Battle of Dayr al-Jamajim

The Battle of Dayr al-Jamajim ("Battle of the monastery of Skulls" after a nearby Nestorian monastery), was fought in 701 CE in central Iraq between the largely Syrian Umayyad army under al-Hajjaj ibn Yusuf against the mostly Iraqi followers of Abd al-Rahman ibn Muhammad ibn al-Ash'ath, who had rebelled against al-Hajjaj's overbearing attitude towards the Iraqis.


Initially, Ibn al-Ash'ath managed to drive back al-Hajjaj and even entered Kufa in triumph, leading Caliph Abd al-Malik ibn Marwan to discuss terms with the rebels, which were however rejected by the more hardline rebel leaders. Al-Hajjaj and Ibn al-Ash'ath's troops skirmished with each other for several months before the decisive battle at Dayr al-Jamajim in April 701, where a cavalry charge by the Syrians broke the rebel army. The defeat marked the end of the rebellion, as Ibn al-Ash'ath fled with the remnants of his troops to the east, but also of the power and influence of the Iraqi Arabs: Iraq was garrisoned by Syrian troops and came under tight control by the Syrian-dominated Umayyad government. It was not until the Abbasid period and the foundation of Baghdad that Iraq would regain its prominence.[1]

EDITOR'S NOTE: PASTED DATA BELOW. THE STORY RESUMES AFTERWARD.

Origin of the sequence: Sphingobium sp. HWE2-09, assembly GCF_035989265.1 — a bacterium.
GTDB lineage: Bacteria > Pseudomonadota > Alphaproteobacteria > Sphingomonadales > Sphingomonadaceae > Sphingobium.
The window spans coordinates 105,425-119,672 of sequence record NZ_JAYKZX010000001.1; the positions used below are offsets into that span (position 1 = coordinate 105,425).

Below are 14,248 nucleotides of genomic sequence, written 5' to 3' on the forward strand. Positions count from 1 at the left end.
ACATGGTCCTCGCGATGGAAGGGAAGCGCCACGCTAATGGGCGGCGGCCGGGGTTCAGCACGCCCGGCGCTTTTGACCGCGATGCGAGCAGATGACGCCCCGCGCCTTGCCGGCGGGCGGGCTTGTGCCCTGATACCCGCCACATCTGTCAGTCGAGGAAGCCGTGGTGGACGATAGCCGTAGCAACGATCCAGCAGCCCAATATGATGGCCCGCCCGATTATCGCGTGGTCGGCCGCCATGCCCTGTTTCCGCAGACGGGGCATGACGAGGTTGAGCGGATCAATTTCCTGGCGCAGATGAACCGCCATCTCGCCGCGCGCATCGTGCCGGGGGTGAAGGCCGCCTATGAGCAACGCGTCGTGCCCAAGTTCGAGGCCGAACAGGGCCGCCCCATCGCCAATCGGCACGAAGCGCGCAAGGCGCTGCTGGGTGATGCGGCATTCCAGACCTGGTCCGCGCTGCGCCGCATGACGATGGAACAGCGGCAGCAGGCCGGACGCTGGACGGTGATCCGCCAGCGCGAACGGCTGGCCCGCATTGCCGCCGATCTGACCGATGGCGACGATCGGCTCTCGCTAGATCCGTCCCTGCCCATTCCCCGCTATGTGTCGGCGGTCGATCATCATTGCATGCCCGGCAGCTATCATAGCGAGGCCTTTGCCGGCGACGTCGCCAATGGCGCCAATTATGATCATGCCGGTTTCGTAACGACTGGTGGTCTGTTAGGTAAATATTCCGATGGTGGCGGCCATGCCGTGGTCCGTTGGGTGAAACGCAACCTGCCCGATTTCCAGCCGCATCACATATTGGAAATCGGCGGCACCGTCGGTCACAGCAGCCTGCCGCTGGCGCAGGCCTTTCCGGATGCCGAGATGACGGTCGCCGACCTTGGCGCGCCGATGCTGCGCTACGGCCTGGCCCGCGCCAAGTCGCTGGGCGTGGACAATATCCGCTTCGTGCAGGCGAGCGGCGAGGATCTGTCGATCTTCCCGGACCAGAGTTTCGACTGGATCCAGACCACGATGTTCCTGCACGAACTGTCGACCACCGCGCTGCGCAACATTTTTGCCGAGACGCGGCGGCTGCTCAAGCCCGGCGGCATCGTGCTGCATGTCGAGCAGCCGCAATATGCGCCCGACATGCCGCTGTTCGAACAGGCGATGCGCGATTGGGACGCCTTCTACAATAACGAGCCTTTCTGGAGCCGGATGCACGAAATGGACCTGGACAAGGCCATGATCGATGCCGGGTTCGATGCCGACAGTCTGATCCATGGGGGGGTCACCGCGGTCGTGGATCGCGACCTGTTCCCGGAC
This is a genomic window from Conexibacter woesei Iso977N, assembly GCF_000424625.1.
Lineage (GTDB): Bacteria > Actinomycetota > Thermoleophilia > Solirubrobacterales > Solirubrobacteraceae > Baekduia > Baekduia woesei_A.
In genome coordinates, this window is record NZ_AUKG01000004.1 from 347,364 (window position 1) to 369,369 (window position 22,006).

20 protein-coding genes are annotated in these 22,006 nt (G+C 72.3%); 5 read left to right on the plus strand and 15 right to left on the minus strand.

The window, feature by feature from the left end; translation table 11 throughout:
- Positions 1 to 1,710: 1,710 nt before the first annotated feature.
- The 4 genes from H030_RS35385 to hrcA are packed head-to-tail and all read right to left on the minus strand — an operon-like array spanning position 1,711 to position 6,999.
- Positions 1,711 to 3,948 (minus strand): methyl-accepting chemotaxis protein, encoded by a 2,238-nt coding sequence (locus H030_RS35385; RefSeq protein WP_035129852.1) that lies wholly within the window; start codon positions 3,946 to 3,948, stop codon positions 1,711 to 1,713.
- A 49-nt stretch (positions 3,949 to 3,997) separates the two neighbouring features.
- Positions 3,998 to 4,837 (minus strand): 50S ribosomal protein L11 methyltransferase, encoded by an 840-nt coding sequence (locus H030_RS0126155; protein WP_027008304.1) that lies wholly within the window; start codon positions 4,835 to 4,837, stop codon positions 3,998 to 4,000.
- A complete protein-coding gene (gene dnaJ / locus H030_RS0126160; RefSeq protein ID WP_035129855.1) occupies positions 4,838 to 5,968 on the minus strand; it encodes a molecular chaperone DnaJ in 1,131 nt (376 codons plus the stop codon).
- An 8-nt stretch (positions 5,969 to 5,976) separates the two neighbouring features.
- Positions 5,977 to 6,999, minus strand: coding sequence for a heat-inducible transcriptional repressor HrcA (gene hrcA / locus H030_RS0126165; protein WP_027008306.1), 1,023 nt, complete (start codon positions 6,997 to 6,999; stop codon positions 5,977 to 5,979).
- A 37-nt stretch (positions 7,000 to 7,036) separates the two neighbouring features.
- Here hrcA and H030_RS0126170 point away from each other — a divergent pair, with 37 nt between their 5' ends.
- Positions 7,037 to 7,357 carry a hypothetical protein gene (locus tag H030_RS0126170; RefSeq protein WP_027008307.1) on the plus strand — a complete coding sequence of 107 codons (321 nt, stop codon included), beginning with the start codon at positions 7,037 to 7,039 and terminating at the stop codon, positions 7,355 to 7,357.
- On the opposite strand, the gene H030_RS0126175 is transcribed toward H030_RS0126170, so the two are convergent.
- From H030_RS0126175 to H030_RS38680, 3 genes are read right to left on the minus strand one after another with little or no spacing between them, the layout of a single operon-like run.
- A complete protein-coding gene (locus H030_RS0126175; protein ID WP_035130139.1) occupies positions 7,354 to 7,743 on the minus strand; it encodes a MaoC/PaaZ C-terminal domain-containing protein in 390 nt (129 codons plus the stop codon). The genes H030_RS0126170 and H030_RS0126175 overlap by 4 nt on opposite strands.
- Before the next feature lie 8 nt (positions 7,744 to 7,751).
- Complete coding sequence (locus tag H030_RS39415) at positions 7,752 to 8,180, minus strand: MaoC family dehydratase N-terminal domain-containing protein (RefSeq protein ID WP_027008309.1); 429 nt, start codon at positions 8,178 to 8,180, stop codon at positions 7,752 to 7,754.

Further readingEdit

  • Kennedy, Hugh N. (2001). The Armies of the Caliphs: Military and Society in the Early Islamic State. London and New York: Routledge. p. 34. ISBN 0-415-25093-5.
  • Kennedy, Hugh N. (2004). The Prophet and the Age of the Caliphates: The Islamic Near East from the 6th to the 11th Century (Second Edition). Harlow: Pearson Education Ltd. pp. 101–103. ISBN 0-582-40525-4.
  • Streck, M. (1987). "Dair al-Djamādjim". In Houtsma, Martijn Theodoor (ed.). E.J. Brill's first encyclopaedia of Islam, 1913–1936, Volume II: Bābā Fighānī–Dwīn. Leiden: BRILL. p. 897. ISBN 978-90-04-08265-6.


Coordinates: 32°02′00″N 44°24′00″E / 32.0333°N 44.4000°E / 32.0333; 44.4000